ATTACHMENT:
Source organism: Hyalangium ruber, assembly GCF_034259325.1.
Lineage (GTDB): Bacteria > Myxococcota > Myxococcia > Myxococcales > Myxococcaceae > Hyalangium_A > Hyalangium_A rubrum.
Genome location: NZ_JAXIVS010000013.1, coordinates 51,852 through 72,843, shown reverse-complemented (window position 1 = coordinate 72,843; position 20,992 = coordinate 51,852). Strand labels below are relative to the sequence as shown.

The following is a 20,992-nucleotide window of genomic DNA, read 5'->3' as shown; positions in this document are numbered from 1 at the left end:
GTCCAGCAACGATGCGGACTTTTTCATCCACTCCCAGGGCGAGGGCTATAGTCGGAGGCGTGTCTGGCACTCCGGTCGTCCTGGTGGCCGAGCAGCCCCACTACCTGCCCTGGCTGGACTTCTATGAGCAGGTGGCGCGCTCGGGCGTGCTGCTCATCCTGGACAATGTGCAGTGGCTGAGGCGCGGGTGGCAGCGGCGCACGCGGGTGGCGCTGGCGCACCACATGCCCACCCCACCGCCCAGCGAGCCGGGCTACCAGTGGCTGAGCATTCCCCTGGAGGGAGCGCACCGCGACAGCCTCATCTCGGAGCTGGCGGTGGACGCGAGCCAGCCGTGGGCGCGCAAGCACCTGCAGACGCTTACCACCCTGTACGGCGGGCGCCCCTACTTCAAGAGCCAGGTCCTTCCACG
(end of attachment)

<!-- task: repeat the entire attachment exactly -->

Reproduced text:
Source organism: Hyalangium ruber, assembly GCF_034259325.1.
Lineage (GTDB): Bacteria > Myxococcota > Myxococcia > Myxococcales > Myxococcaceae > Hyalangium_A > Hyalangium_A rubrum.
Genome location: NZ_JAXIVS010000013.1, coordinates 51,852 through 72,843, shown reverse-complemented (window position 1 = coordinate 72,843; position 20,992 = coordinate 51,852). Strand labels below are relative to the sequence as shown.

The following is a 20,992-nucleotide window of genomic DNA, read 5'->3' as shown; positions in this document are numbered from 1 at the left end:
GTCCAGCAACGATGCGGACTTTTTCATCCACTCCCAGGGCGAGGGCTATAGTCGGAGGCGTGTCTGGCACTCCGGTCGTCCTGGTGGCCGAGCAGCCCCACTACCTGCCCTGGCTGGACTTCTATGAGCAGGTGGCGCGCTCGGGCGTGCTGCTCATCCTGGACAATGTGCAGTGGCTGAGGCGCGGGTGGCAGCGGCGCACGCGGGTGGCGCTGGCGCACCACATGCCCACCCCACCGCCCAGCGAGCCGGGCTACCAGTGGCTGAGCATTCCCCTGGAGGGAGCGCACCGCGACAGCCTCATCTCGGAGCTGGCGGTGGACGCGAGCCAGCCGTGGGCGCGCAAGCACCTGCAGACGCTTACCACCCTGTACGGCGGGCGCCCCTACTTCAAGAGCCAGGTCCTTCCACG